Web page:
Harold Wyman is a 74-year-old man who is trying to mend a relationship with his adult daughter. Based on his intake assessment, the PMHNP believes that the father has depression. The daughter and Harold meet with the PMNHP, and the daughter explains that her father always appears mopey and withdrawn and refuses to do anything about it. When asked, the father reports feeling sad all the time. Which action will the PMNHP employ with Harold using the interpersonal psychotherapy approach throughout the various sessions?
A. Asking Harold to quantify his feelings of sadness on a scale from 1 to 10
B. Teaching Harold about more effective ways to communicate with his daughter
C. Having Harold think about the link between his sadness and other areas in his life D. All of the above
A patient in group therapy named Ted shares personal information for the first time. He seems nervous but continues to talk. How might the PMHNP use nonverbal positive reinforcement to support Ted’s feeling more comfortable?
A. Staring intently at Ted while raising an eyebrow
B. Looking at other members rather than directly at Ted C. Leaning forward and nodding as Ted shares his story D. Ignoring any members who are not listening to Ted
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A narcissistic patient was unhappy that other members did not seem concerned about his or her dating problems, which the patient spent half the session talking about. The patient confronted the group by saying, “All of you are rude and uncaring!” When group members ignored this comment, the patient said, “And no one said anything nice about my new haircut either!” What is an appropriate response by the PMHNP?
- Assuring the patient that the group is concerned and complimenting the haircut
- Encouraging other group members to tell the patient how this behavior makes them feel
- Asking members to spend the rest of the session helping the patient with his or her problems
- Allowing group members to continue to ignore the patient’s rant, because it is inappropriate
During an initial meeting, a PMHNP spends time speaking with a patient who suffers from social anxiety. The therapist finds the patient extremely loud and overbearing. The PMHNP’s negative feelings continue no matter how hard he or she tries to feel differently toward the patient. What is the most appropriate next step by the PMHNP?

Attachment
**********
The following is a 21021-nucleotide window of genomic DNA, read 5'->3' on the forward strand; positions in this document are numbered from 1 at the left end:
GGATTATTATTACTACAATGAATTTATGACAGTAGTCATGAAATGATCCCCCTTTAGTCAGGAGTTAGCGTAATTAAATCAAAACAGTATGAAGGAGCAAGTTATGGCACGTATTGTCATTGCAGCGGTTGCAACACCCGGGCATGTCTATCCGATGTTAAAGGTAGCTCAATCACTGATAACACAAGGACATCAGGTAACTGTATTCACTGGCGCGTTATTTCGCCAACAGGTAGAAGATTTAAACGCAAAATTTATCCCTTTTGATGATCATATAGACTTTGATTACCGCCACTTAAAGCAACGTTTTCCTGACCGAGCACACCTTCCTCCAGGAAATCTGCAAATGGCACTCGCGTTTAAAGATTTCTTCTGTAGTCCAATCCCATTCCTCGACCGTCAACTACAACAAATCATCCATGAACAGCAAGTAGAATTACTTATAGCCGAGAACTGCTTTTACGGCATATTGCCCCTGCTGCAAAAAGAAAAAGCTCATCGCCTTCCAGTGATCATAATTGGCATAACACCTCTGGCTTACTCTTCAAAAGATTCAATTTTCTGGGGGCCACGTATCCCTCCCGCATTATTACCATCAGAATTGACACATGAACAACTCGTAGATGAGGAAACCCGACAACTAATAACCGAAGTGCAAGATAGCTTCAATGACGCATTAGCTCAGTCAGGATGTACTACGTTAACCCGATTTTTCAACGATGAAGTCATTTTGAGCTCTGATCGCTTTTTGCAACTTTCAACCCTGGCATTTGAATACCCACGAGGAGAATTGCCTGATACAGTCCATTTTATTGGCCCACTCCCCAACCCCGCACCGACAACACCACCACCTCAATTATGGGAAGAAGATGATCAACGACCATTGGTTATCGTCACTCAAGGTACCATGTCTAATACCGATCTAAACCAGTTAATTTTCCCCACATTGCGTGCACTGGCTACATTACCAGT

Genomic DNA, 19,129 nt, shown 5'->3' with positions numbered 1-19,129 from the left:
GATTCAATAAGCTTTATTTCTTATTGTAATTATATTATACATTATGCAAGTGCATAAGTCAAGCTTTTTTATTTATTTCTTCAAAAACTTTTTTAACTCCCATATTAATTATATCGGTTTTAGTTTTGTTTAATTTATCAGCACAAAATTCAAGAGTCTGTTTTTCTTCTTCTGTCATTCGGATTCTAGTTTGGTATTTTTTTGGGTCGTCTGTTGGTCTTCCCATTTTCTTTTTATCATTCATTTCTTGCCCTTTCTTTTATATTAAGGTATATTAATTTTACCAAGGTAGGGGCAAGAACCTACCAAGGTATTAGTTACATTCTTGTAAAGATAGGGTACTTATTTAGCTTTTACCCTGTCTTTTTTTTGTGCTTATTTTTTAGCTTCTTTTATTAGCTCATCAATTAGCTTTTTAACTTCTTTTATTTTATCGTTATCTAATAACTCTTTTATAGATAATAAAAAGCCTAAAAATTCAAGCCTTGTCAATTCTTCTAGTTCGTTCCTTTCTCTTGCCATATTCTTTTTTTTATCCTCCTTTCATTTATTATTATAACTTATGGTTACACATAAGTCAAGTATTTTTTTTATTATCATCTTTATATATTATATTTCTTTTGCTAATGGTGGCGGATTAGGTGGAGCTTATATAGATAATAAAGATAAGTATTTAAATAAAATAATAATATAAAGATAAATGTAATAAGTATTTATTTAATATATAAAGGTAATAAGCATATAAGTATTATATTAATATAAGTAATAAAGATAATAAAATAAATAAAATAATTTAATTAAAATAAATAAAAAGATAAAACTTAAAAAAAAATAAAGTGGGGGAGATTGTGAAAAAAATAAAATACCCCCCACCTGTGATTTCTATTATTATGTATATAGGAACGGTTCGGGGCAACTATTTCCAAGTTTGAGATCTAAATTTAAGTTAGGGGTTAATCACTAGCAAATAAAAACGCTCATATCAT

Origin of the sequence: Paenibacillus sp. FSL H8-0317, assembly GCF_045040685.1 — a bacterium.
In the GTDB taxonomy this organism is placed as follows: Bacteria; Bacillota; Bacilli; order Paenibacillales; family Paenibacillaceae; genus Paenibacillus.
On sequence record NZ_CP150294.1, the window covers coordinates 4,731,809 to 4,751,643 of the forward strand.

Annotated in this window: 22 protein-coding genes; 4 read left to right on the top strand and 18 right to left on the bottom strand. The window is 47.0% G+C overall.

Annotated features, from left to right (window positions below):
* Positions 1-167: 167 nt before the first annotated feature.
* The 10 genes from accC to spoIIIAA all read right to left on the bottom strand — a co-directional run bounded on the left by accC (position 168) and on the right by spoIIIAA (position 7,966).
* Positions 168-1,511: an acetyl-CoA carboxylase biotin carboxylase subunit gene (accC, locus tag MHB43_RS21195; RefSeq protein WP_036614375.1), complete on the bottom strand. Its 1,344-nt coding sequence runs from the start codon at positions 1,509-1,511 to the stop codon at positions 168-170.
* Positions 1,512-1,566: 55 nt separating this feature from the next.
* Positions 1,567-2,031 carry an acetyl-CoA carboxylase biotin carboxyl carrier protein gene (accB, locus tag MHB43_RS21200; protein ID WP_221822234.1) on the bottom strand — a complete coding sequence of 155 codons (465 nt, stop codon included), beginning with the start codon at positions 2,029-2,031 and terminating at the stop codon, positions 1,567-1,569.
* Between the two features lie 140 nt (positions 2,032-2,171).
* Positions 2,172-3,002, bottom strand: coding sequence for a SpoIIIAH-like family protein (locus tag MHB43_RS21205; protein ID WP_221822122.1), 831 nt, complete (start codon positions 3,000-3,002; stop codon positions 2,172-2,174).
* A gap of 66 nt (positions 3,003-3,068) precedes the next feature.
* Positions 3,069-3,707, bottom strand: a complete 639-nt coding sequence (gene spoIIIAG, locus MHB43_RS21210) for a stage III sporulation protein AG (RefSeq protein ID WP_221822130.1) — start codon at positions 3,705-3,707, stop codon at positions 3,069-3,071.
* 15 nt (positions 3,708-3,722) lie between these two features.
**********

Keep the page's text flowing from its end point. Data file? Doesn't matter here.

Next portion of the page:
A. Recommend the patient join the PMHNP’s therapy group for anxiety disorders B. Suggest the patient see the PMHNP for individual therapy before group therapy C. Refer the patient to another therapist who has a suitable therapy group
D. Ask another therapist for impartial advice regarding treating the patient
A PMHNP is leading a group therapy session for patients with substance abuse problems. After a productive session in which all members participated, the following week was not as productive. In order to help the group members assume responsibility for evaluating the meeting, what is an appropriate comment for the PMHNP to make?
A. “How would you compare today’s meeting with last week’s?” B. “Can you see that today’s meeting was not that productive?” C. “I wonder why everyone was so reluctant to work hard today.” D. “Next week, we will try to have a more intensive interaction.”
A patient in group therapy discloses her concern about feeling suicidal again in the future. Using the principle of universality, what is an appropriate step by the PMHNP?
A. Encourage other members who have similar concerns to share their feelings B. Tell the patient to believe that she will continue to make progress in the future C. Explain to the patient the mental health benefits of group therapy
D. Have the patient work to correctively relive early familial conflicts
A patient who has been depressed is seeing a PMHNP for individual therapy. The patient explains that he has been avoiding most social activities for the past few months. He is divorced and has joint custody of his 10-year-old daughter. Based on this information, what recommendation by the PMHNP would most benefit the patient?
A. Couples therapy B. Group therapy
C. Family therapy
D. None of the above
A client diagnosed with depression has begun to feel despair and expresses a desire to leave the group because he or she does not believe it is helpful. Which action by the PMHNP will most likely contribute to the client staying in the group?
- Encouraging the client to attend one more group meeting to see how much he or she is needed
- Conducting an individual interview to discuss stressors within the group
- Telling the client that everyone has those feelings and must “stick it out” for things to get better
- Referring the client to a different group because he or she obviously will not do well within this one
Members of a therapy group have been meeting for several months. During group therapy, a patient is bossy and controlling. During this week’s session, she is confronted by another group member about her behavior and replies, “This is not how I normally act. You are not my family and friends. I don’t act the same way around them.” What can the PMHNP deduce from her behavior?